Hey, Boo Boo: These Aren’t Your Average Gloves!
By Amy Ayers, BS, RDH
As a human, our hands are pretty important. As a dental professional, they’re mandatory!
When it comes to selecting items for Professional Hand Safety, use your head! Utility gloves are meant to protect you from SHARPS and CHEMICALS, not butter knives and dish detergent. Exam gloves aren’t going to provide the level of protection you need. Utility gloves need to be made from strong material such as rubber, nitrile, or latex and be given worthy titles such as “puncture resistant” and “heavy duty”. The right type may not be available at Walgreens. Yes, it’d be nice if they carried them, but we can’t have everything.
Sharing is not caring here: every dental professional should have his or her own pair. Ask the representative for a selection of sizes, because these gloves need to fit their intended owner. Assign one pair of gloves to remain in the Sterilization Area, just in case.
As for where you’ll store them, it depends on your space. It makes the most sense to store them in your operatory, because that’s where you’ll first put them on to take the patient’s contaminated instruments to the Sterilization Area. You will put the cassette into the ultrasonic tank or thermal washer and return to your op, where you’ll disinfect all surfaces using a spray or wipe. Remember to have your mask, safety eyewear, and a protective jacket while using that chemical!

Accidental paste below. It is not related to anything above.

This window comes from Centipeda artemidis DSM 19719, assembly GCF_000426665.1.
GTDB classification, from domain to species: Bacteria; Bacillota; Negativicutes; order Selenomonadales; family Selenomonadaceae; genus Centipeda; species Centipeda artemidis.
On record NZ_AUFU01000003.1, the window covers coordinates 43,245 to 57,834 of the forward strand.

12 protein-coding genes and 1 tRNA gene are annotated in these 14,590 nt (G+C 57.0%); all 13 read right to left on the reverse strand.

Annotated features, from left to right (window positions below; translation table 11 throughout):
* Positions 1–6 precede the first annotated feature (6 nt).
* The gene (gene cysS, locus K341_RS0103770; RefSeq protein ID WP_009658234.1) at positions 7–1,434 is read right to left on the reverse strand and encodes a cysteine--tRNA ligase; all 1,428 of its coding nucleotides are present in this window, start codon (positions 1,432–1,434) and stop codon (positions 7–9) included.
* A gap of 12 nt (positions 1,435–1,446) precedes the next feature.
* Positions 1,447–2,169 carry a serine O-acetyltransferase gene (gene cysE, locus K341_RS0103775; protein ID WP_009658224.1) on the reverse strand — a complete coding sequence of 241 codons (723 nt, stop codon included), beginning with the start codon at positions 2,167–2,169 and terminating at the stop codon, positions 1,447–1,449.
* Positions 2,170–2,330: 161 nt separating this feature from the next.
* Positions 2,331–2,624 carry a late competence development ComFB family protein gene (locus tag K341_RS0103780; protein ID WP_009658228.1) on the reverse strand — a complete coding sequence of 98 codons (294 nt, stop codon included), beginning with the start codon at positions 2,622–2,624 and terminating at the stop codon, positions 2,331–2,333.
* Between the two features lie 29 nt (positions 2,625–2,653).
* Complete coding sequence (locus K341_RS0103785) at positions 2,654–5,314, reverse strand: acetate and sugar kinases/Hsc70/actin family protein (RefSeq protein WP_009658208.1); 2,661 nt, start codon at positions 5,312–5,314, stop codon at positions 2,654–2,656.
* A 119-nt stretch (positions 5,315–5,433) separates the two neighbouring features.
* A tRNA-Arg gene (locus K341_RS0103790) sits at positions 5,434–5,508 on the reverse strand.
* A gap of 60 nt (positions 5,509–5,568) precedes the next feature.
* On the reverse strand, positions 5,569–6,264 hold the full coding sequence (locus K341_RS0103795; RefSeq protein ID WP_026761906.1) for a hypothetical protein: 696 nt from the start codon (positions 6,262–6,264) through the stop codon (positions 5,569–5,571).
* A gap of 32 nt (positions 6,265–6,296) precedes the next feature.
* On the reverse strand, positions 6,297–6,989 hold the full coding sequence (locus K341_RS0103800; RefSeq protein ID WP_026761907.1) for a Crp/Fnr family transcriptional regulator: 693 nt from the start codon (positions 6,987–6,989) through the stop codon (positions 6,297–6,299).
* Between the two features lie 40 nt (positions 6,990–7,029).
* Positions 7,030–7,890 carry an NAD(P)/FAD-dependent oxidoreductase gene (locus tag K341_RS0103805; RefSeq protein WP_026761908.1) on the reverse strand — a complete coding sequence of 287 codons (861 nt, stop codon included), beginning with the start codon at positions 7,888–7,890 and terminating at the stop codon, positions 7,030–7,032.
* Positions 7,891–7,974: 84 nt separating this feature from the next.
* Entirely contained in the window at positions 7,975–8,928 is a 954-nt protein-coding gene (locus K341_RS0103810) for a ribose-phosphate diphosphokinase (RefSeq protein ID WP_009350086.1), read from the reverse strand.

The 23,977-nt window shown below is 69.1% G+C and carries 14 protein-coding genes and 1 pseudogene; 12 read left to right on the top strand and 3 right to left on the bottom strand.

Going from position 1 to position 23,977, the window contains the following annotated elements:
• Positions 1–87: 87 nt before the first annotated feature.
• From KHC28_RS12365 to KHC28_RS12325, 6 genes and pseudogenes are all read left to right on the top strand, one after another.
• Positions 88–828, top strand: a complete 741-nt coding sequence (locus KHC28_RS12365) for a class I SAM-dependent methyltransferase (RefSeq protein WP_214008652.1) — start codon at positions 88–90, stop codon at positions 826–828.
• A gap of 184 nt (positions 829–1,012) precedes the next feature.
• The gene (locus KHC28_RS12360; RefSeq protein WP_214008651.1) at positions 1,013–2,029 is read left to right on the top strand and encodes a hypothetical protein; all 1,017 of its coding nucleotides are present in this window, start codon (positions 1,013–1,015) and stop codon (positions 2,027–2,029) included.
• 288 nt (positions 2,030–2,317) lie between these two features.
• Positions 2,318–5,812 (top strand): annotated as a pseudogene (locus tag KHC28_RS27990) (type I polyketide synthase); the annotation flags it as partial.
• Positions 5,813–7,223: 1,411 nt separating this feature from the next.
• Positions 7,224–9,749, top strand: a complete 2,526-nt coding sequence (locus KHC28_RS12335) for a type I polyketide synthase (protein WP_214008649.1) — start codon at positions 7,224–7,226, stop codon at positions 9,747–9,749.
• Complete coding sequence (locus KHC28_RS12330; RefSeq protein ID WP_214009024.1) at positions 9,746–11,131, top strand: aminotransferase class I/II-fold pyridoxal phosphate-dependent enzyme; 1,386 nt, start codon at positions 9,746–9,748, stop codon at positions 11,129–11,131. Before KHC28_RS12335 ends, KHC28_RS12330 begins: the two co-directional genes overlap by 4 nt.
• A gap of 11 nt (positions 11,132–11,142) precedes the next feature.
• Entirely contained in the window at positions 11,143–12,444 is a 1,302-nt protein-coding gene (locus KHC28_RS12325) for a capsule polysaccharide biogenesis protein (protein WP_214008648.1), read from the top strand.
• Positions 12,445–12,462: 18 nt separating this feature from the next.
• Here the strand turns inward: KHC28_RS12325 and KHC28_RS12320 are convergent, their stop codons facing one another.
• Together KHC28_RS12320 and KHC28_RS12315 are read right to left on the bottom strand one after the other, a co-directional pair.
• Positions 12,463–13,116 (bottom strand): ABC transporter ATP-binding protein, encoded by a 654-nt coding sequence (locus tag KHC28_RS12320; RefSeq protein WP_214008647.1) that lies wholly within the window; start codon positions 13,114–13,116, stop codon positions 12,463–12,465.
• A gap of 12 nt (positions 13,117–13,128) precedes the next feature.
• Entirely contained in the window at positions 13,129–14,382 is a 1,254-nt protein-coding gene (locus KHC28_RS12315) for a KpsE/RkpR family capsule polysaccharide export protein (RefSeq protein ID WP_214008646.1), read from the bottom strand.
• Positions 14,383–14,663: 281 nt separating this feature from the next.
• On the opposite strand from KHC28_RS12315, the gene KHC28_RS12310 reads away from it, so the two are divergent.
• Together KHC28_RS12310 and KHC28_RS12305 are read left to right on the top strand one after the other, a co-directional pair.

After using them to disinfect your operatory, they need to be disinfected. “Using what product?” you ask. Before you toss the glove packaging, see what the manufacturer recommends. That’s the only way you can ensure that those germs are dying AND that a chemical is not slowly eating away at those protective layers you’ve paid extra for! If your gloves are cracking or peeling, you can kiss Hand Safety good-bye.
Wash the gloves with the recommended soap, rinse, and dry with paper towels. Carefully remove them without touching the outside of the glove: they’re not sterile! Lay them on a paper towel, and then spray or wipe them, using the recommended disinfectant. Hang them by the fingertips so that they completely dry on the inside from your skilled yet sweaty hands, because the gloves can begin to stink. Some manufacturers allow sterilization of the gloves for a limited number of times: again, check with the manufacturer!
Finally, D is for Document…what is your office policy regarding these gloves? This policy will be stored in your OSHA manual, just in case those wonderful folks come by to check in on Worker Safety.
Take care of those bad boys: it’s going to be very hard to work in dentistry without them!
For more info, call Modern Practice Solutions at (931) 232-7738, or visit us online at www.OliviaWann.com.
Pictures: Courtesy of Pixabay